By Kevin Seiff | 8 February 2020
THE HOUR (THE WASHINGTON POST) — Before he picked up a rifle and joined a squad of armed children, Alex wanted to become a schoolteacher. He’d teach anything – “whatever the principal asks” – because spending his days in a classroom sounded pretty good.
He was 13, a B student with a Teenage Mutant Ninja Turtles bicycle who got nervous around the girls in his middle school.
Then, in November, as violence surged in the mountains of Guerrero state, the men of Ayahualtempa decided it was time for their sons to take up arms.
Alex was handed a hunting rifle and told to show up for daily training on the village basketball court. He and his young comrades, some as young as 6, marched and crawled with loaded guns almost as tall as they were. Their uniforms said “Community Police” in yellow letters.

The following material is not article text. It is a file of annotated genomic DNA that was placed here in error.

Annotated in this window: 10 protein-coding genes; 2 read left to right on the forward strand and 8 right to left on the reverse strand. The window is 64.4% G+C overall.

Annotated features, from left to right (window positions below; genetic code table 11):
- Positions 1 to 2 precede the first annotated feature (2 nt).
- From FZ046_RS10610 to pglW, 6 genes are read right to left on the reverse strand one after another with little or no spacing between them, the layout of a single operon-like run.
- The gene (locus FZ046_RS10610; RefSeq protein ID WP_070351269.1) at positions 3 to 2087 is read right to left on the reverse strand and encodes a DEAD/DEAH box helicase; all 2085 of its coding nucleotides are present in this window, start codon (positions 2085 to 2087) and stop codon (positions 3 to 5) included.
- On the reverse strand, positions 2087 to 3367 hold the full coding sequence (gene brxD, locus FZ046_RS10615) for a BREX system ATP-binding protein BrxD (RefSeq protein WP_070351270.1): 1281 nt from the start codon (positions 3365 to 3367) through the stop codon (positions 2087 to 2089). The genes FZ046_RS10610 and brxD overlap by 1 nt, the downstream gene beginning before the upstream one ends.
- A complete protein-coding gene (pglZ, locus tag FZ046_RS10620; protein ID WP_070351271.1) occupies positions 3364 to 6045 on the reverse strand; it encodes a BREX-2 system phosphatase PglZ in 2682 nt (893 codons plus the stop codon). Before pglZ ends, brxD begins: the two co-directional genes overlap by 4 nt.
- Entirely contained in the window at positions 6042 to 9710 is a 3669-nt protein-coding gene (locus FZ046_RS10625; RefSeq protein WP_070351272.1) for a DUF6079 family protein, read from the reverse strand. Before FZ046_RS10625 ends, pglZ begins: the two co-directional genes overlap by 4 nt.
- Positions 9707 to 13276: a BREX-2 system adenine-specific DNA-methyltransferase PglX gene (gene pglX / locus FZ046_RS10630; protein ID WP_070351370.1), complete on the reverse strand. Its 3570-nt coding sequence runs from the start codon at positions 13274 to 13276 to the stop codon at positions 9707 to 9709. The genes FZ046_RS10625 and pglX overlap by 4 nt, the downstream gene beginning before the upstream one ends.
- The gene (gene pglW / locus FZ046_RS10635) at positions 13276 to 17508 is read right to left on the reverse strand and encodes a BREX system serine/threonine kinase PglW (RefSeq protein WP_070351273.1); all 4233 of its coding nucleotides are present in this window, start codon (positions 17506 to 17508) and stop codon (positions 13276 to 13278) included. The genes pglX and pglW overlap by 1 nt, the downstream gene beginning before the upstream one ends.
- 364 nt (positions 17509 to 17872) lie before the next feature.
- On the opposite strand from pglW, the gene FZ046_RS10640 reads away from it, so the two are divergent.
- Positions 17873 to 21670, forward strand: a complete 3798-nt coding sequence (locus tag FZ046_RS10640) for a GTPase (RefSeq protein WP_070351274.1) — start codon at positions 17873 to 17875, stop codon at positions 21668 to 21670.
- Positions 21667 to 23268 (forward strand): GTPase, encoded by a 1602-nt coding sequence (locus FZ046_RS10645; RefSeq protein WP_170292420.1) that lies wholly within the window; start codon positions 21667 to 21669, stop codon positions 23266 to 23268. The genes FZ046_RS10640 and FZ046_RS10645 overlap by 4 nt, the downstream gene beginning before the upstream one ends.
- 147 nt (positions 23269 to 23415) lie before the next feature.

When the photographers started coming, the boys were told to cover their faces with handkerchiefs. Arming children to defend the town against a violent gang wasn’t a media stunt, Alex’s commanders insisted. Yet if the images drew the government’s attention to a place Mexico’s security forces had forgotten, it would be a triumph of its own.
But were the boys training to defend their village, or were they being paraded in front of visiting photographers to send a message to the government, a plea for more resources? Sometimes even Alex wasn’t sure. What he knew was that the gun was heavy and loaded, and the training felt real enough to him. […]